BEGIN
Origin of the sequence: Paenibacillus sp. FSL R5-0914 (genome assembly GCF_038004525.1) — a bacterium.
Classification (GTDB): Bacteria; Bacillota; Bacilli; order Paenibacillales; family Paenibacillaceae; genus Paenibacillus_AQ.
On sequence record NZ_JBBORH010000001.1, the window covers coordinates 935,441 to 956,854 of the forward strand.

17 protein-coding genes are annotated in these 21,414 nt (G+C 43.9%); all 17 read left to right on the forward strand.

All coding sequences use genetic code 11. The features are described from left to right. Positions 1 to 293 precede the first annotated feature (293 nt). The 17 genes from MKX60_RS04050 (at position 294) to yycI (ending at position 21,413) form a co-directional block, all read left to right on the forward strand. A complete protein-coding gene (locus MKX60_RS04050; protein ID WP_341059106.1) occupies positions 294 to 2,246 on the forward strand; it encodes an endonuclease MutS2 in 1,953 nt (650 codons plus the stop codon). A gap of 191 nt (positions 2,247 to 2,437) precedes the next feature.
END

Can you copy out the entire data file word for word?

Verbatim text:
Origin of the sequence: Paenibacillus sp. FSL R5-0914 (genome assembly GCF_038004525.1) — a bacterium.
Classification (GTDB): Bacteria; Bacillota; Bacilli; order Paenibacillales; family Paenibacillaceae; genus Paenibacillus_AQ.
On sequence record NZ_JBBORH010000001.1, the window covers coordinates 935,441 to 956,854 of the forward strand.

17 protein-coding genes are annotated in these 21,414 nt (G+C 43.9%); all 17 read left to right on the forward strand.

All coding sequences use genetic code 11. The features are described from left to right. Positions 1 to 293 precede the first annotated feature (293 nt). The 17 genes from MKX60_RS04050 (at position 294) to yycI (ending at position 21,413) form a co-directional block, all read left to right on the forward strand. A complete protein-coding gene (locus MKX60_RS04050; protein ID WP_341059106.1) occupies positions 294 to 2,246 on the forward strand; it encodes an endonuclease MutS2 in 1,953 nt (650 codons plus the stop codon). A gap of 191 nt (positions 2,247 to 2,437) precedes the next feature.